Easing Sacroiliac Joint Pain in Los Angeles, CA

Located below the waist, the sacroiliac (SI) joints connect the lower part of the spine to the pelvis. Aging, pregnancy, and even previous spine surgery in the same area can contribute to a sacroiliac joint dysfunction that causes pain in the lower back or legs. If you have SI joints that are inflamed (sacroiliitis), not moving properly, or supporting ligaments and muscles that are irritated, you’re likely searching for ways to ease your discomfort. Options are discussed below.

Rest, Ice, and Heat

When you first feel what may be SI joint pain, rest the area for a few days as much as possible. Take a break from your normal activities, but don’t overdo it with rest, since supporting muscles may become weak, which could place more stress on an already weakened or irritated joint. Applying ice to your lower back and pelvic area may soothe sore muscles. Heat can be applied afterward to increase circulation.

Pain Meds

Moderate SI joint pain may respond well to over-the-counter anti-inflammatory drugs such as ibuprofen and naproxen sodium. Acetaminophen and other over-the-counter pain meds may help as well. For times when pain is severe, your doctor may prescribe muscle relaxants, prescription NSAIDs, or narcotic painkillers (opioids). However, be aware that medications only mask pain temporarily, and certain ones—such as opioids—aren’t meant to be used long-term.

SI Joint Injections

If initial conservative treatments aren’t effective, SI joint injections may be suggested. Administered directly to the affected area, the shots contain a combination of a local anesthetic and an anti-inflammatory medication, usually a corticosteroid. If an injection is being given to determine if an SI joint is really the source of your pain, your Santa Monica spine surgeon might use only an anesthetic to see if you experience relief.

TNF Inhibitors

SI joint pain stemming from an inflammation-based source of rheumatoid arthritis (RA) sometimes leads to high levels of tumor necrosis factor (TNF), a type of messenger protein produced by white blood cells when inflammation is present. Usually given by injection or IV, TNF inhibitors block this particular factor, possibly slowing the progression of the underlying condition that’s causing SI joint pain.

Physical Therapy (PT)

PT involves techniques performed to strengthen the affected joint. Let your therapist know what types of movements or activities tend to trigger symptoms so exercises and techniques specific to your needs can be recommended. PT for SI joint pain may include: • Manual therapy to ease tension in soft tissue • Pelvic alignment • Flexibility exercises and stretches • Hip flexion exercises and other targeted routines • Use of a sacroiliac belt to support the SI joints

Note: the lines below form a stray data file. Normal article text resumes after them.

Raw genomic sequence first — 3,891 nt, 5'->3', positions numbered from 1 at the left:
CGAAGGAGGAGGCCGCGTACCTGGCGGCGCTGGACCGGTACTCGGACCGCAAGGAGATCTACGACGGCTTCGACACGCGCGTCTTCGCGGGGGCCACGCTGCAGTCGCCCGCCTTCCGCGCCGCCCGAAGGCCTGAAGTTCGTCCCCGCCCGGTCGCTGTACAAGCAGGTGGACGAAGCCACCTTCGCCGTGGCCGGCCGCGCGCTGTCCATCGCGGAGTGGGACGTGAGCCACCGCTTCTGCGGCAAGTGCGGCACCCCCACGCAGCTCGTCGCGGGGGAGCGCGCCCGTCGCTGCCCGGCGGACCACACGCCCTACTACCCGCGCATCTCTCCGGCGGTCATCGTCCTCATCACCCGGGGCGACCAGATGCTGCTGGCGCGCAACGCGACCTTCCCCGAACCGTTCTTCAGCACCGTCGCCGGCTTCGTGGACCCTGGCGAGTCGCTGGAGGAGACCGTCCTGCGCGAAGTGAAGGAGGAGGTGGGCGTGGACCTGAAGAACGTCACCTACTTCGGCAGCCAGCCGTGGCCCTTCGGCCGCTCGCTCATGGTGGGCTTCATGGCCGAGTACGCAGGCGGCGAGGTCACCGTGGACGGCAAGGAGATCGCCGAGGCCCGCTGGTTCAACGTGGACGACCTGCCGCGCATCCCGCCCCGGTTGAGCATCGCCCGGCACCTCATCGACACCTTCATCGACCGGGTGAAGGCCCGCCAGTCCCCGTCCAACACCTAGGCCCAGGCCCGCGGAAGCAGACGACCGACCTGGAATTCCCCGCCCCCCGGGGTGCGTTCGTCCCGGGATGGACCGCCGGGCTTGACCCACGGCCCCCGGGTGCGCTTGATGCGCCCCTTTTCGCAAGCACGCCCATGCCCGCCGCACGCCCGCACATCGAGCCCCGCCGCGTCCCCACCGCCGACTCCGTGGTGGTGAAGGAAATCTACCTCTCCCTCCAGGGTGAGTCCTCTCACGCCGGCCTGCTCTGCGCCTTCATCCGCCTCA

Electrical Stimulation or Radiofrequency Ablation

Electrical stimulation works by implanting a small device into the sacrum to block nerve signals and relieve pain. Patients are usually able to control how much stimulation is delivered. With radiofrequency ablation, affected nerves are burned with a small needle heated by radiofrequency waves to disrupt pain signals.

SI Joint Fusion

If you’re not getting sufficient relief from non-surgical treatments, an SI joint fusion may be performed. During the minimally invasive procedure, the sacrum and hip bone are fused together with graft material and internal hardware. The purpose of this option is to decrease motion and minimize joint irritation. It may take about six months to fully recover, since it takes time for the fusion to form. Because symptoms associated with SI joint pain can also be a sign of sciatica or lumbar disc herniation that may require lumbar disc replacement, Santa Monica residents should make sure to get a proper diagnosis when they have this type of discomfort. Diagnosis typically involves an interpretation of results from a physical exam and image tests coupled with your medical history and a detailed description of the symptoms experienced. Sacroiliac pain is a common occurrence, and if you use some or all of the methods above, you should be able to ease your discomfort. If you continue to experience pain for a long period or the pain becomes especially severe, don’t wait to contact a spine specialist. The spinal health experts at The Spine Institute can diagnose and treat your condition so you’re back to your normal routine as soon as possible. Call one of our friendly representatives today at 310-828-7757 and schedule a consultation.